Monday, June 15, 2009

District TT Race Report

As many of you know, my season has been geared toward TT's and specifically this past weekend of the District race. It's only been since October that I've had a dedicated TT bike and though I've come a long way, you'll find that I've still got a ways to go. Sattley proved to be an enormous learning experience on several fronts.

It's the little things that make race reports interesting to me. That being said, I took the advice of many as I prepped for the race. I spoke earlier in the week with Dave Stockwell and drew upon his 17 previous years of knowledge around District TT events to get a feel for how this race would go down. Dave's knowledge of the route was spot on!

I also worked with my coach and discussed how my body didn't react well to the taper we had been doing. Leading up to Dunlap last week I felt good, but the power numbers were way down. My belief was that it was due to be "too fresh"; I need a bit more fatigue in the legs to perform well. Being too fresh killed me a few years ago when I was a cat 5 and took a few days off leading up to the Mt. Hamilton RR. That was a bad day. But the decision was to stick with the taper plan and to see how my body responded. At worse my coach and I would walk away with a much better understanding of how I react to tapering.

One point of advice that Dave mentioned was how necessary it was to tighten every bolt on your bike before the race. The expansion cracks in the road will take a toll on equipment. More on this later...

I drove up Saturday to my brother-in-law's place in Granite Bay (near Roseville). Upon arriving I realized I forgot my water bottle. I thought about snagging a bottle cage from one of the bikes in the garage, but after a bit more thinking I realized that having the bottle probably didn't matter too much. Plus, with all the potential jarring on the bike, the bottle might fly off like it did to me on one of the Winter Series TT's.

I checked, and re-checked everything on the bike. Tightened down bolts, re-taped some loose bar tape and made sure there was no brake rub. Everything was good to go. The plan was to wake up at 4:45am, grab a bite to eat and hit the road with plenty of time to spare. I checked my alarm on the iPhone to make sure it was working properly, then set it for the early wake up. Ah, sleep...

Rolling over in the morning I realized it was getting light out. Sometimes my internal alarm clock wakes me up a few minutes before I need to get up. Today, I was very lucky. The night before after testing the alarm I had forgot to switch the alarm setting from "PM" to "AM". I woke up at 5:05AM!

Yikes, late already! Well, my HR was spiked and I probably could have ridden a pretty good 40k TT right then and there given how amped I was. Luckily the night before I had pre-packed everything and it only took me 15 minutes to get out the door and on the road.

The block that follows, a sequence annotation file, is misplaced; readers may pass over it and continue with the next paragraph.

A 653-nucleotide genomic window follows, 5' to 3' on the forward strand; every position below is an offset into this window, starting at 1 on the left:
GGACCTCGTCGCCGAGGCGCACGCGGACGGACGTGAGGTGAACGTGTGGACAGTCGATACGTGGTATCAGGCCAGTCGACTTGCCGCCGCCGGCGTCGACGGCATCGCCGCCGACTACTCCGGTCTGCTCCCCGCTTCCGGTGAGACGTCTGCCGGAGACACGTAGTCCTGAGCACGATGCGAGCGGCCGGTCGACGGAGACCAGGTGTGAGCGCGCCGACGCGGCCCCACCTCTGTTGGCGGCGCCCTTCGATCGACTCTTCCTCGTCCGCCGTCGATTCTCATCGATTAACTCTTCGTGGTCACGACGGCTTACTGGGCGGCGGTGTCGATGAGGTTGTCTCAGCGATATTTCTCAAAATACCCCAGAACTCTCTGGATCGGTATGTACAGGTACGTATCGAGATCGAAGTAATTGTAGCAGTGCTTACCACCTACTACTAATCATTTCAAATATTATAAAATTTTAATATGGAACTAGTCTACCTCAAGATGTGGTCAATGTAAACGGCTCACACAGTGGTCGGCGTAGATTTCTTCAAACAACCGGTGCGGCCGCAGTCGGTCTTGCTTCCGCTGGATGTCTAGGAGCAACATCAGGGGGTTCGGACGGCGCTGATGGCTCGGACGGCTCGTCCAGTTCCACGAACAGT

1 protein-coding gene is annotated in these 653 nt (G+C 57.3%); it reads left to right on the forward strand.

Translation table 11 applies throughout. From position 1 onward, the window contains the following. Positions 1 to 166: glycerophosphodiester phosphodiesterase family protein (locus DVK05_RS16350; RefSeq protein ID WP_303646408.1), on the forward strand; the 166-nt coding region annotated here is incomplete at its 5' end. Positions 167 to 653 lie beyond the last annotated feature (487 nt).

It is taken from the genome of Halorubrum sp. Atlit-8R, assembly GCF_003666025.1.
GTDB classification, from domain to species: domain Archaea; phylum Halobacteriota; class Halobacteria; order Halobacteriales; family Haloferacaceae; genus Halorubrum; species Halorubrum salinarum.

While driving I saw that Clark had texted me 2:53AM letting me know he had just left Los Gatos. I figured he had to be in the area so I gave him a ring as I was coming up toward Auburn. Come to find out he was just about to hit the road after getting his coffee IV hit at Starbucks. No coffee necessary for me...I was doing 80+mph and already in TT mode. Clark made mention that I'd probably catch him on the road a few minutes past Auburn. Chase on!

There have been two times in my life where I've absolutely flown up Hwy 80 toward Tahoe. The first was about 8 years ago when I cut out of work early and jetted up there for a bachelor party. I had the radar detector on and was amazed how much fun the BMW V-8 could boggie up the hill. This morning was the second time.

I was flying by cars left and right. Not much traffic on the road except for a few random vehicles. Even a small red Prius that decided to flash it's lights at me while I smoked it. I was on the hunt for Clark and his Land Rover. About twenty minutes up the road I thought to myself that Clark must really be pushing that Land Rover hard. But then again, Clark wouldn't do that as he's got a different car in the garage for just that purpose. Then I remembered that Prius that flashed me. It was Clark! Later in the day we got a good laugh out of the situation...

Making it to Sattley in record time, I realized I had almost two hours before my start time. Just what I like. In prepping for the race I had changed my PT CPU to read out KM's instead of miles. I wanted to easily break out the race into quarters. The strategy was to go out in the first 5k and just get up to speed, then ramp it up from there.

The sun had come out and there was only a slight hint of wind. Perfect conditions! As I warmed up on the trainer I could feel the effects of the altitude. My HR didn't want to get above 170 without a huge anaerobic effort and my power was down about 30 watts. I knew this was going to be the case going into the race so it wasn't a surprise.